Boxing Day

There is no more perfect a cure for overeating (in my case turkey, bacon rolls, sausages, roast veggies and then plenty of trifle) than a good bike ride.  Once again, I could not have asked for a better day for it.  Clear, bright sunshine, almost no wind, and with the colder temperatures we are now seeing the dramatic looking ice flows form in the lake.  The blocks of ice have not fused together yet, so they still bob up and down sluggishly in the water.  If we see the temperatures continue to drop over the coming week then they will become one solid, unmovable mass, an ice wasteland.  A couple of weeks later, usually by the end of January, and you’ll be able to walk your dog out on the lake.

There were surprisingly few people out despite the gorgeous weather.  My first encounter was with a middle-aged lady and her Alsation.  She started a conversation with “How’s the riding?“, and then promptly continued with “Either you or I will have to go because I can’t handle him, he’s too strong“.  I was smart enough to realize that she was referring to aforementioned dog who was now pulling quite energetically on the leash in my direction.  I bid my farewell!  I was not in the mood to be eaten by a large German Sheppard, or anything else for that matter, and besides, I had some snow riding to get on with.

I went as far out as the lighthouse, a landmark in Lachine which is right opposite a familiar summer time haunt, the Dairy Queen.  Boarded up during the winter months it is a sad site at this time of year, but the lighthouse presents a terrific photo opp, especially with the ice forming in the water below it.  The empty car park surrounding the lighthouse provided an excellent opportunity to practice sliding.  I am pleased to say that I did not end up on my arse this time around.  I am either getting better, or I am simply not being as bold in my moves as I was before.

The homeward ride back was into a very slight headwind, but it didn’t affect me.  It’s the depth of the snow that you’re riding in that’ll determine whether or not it is going to burn your lungs and thighs.  It’s funny how you can tell what surface lies under the snow.  It has not been on the ground long enough for everything to freeze underneath, so you have more give when riding over the grass, and you immediately feel the resistance of the tarmac as soon as you come across, by chance I might add, the bike path.  Riding on the footpath, which had been well marked by the passage of countless feet already, and you were setting yourself up for a real bone jangler.  The form of everyone’s footprints had frozen riding over them produced a violent vibration.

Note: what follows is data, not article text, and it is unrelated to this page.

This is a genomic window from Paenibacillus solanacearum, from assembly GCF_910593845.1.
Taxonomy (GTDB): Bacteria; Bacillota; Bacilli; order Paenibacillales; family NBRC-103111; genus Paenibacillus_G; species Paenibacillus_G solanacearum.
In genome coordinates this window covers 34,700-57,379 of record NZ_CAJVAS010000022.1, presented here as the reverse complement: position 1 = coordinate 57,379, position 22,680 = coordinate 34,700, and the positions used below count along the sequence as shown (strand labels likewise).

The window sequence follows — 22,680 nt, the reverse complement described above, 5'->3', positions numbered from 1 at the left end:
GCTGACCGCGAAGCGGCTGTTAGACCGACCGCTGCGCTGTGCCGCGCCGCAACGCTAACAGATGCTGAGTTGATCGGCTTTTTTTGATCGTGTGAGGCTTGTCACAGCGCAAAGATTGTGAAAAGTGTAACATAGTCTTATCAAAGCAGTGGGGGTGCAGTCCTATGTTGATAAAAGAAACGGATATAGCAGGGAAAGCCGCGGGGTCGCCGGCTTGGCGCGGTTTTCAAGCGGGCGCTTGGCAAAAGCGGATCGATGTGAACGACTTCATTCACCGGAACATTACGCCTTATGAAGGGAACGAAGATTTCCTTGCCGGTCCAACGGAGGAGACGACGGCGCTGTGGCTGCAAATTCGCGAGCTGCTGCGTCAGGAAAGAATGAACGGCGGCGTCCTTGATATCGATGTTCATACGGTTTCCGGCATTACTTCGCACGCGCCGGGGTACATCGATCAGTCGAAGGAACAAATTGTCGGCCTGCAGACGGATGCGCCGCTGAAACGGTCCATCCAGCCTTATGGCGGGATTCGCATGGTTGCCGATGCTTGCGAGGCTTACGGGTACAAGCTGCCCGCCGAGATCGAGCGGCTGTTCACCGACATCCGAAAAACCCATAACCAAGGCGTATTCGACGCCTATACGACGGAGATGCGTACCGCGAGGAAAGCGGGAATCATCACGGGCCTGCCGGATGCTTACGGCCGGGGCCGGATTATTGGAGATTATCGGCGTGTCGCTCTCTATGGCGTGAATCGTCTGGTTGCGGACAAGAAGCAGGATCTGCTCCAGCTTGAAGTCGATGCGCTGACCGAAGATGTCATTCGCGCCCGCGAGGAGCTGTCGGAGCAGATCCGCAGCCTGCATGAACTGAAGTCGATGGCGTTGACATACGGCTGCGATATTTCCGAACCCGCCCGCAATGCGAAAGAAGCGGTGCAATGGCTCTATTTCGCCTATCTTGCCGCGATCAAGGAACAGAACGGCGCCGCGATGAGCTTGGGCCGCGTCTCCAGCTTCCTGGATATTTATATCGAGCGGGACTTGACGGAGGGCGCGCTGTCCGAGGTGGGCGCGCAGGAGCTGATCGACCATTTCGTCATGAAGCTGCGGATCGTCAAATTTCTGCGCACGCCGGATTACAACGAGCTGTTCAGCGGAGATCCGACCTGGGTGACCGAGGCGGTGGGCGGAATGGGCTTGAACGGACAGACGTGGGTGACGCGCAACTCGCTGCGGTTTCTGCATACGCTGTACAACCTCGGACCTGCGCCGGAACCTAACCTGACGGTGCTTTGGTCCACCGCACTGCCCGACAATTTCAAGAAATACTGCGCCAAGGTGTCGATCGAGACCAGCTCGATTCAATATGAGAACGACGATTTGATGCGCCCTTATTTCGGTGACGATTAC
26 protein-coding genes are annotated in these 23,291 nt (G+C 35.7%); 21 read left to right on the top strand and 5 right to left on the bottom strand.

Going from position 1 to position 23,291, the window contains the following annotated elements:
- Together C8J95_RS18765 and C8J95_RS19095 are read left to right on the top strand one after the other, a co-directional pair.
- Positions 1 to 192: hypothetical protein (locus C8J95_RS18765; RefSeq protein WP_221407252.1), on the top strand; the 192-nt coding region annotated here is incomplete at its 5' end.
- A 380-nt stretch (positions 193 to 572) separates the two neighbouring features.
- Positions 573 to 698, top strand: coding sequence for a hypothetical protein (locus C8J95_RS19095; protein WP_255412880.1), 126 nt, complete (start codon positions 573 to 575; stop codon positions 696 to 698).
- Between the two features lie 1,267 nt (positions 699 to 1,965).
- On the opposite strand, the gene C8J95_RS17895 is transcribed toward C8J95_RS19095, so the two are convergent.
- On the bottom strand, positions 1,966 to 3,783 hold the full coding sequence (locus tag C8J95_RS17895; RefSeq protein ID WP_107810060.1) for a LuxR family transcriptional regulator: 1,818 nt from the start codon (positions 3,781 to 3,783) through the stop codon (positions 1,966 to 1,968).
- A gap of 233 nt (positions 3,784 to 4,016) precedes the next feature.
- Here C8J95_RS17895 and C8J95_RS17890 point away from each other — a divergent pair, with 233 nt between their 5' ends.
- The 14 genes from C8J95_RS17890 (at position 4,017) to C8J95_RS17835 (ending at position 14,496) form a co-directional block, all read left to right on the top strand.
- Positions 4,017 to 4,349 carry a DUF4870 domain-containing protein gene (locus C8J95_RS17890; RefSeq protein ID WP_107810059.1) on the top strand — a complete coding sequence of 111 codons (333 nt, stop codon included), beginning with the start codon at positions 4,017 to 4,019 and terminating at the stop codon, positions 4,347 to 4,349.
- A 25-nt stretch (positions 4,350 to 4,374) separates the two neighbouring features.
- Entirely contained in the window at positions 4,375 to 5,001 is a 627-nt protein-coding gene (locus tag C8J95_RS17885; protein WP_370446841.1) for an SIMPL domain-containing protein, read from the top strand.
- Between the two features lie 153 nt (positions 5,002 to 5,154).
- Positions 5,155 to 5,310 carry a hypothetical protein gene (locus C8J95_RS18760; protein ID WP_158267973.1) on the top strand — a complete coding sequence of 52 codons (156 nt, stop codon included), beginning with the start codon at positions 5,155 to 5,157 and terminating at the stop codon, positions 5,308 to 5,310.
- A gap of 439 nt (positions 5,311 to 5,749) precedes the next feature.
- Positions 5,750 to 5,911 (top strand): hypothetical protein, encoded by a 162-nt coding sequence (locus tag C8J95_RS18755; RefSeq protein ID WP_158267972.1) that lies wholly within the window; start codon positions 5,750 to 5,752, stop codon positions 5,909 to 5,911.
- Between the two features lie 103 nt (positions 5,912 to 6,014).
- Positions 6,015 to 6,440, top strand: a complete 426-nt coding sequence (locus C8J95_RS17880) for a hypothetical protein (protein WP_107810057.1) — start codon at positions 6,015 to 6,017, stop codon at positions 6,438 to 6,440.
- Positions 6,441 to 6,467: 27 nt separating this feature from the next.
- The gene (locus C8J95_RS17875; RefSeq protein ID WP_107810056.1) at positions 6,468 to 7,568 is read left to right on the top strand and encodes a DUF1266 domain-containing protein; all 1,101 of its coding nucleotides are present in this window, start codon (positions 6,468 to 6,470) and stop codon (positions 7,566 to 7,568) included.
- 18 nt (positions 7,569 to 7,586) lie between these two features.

I got back home after an hour, and I estimate that I had covered about 20-22 km.  In the winter, it’s not about the distance, though.  I think you have to measure a ride by time alone, because the difference in riding and terrain and general conditions demands it.  One hour out in this feels like a bloody good ride to me!  There is something incredibly satisfying about looking down at the crank and seeing it covered in slushy, icy snow.  The simplicity of the gears, one large cog connected to a smaller rear cog by a chain, belies the immense amount of fun that you can get from a bicycle.  It is no wonder that the basic concept of the bicycle has not changed form the beginning of the 20th century.  Why mess with something that works as perfectly as it is ever going to?

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4 Responses to Boxing Day

  1. tuckamoredew says:

    I agree, you can’t compare this sort of winter riding mileage with fair weather road riding. I think it is more akin to cross country. There must be some sort of riding effort equation with coefficients for temperature and terrain. The answer is likely expressed in units of Fun.

    • James says:

      I could not agree more. I think measurements in “fun” are entirely appropriate given the nature of the riding at this time of year. I popped out again this afternoon for an hour and had another blast around the neighbourhood, although the temps were mild today and that has already had an effect on the state of the snow on the bike path.

  2. Steve says:

    If there is an equation comparing winter to summer miles, it was almost assuredly invented by a Canadian. Get to work, guys!

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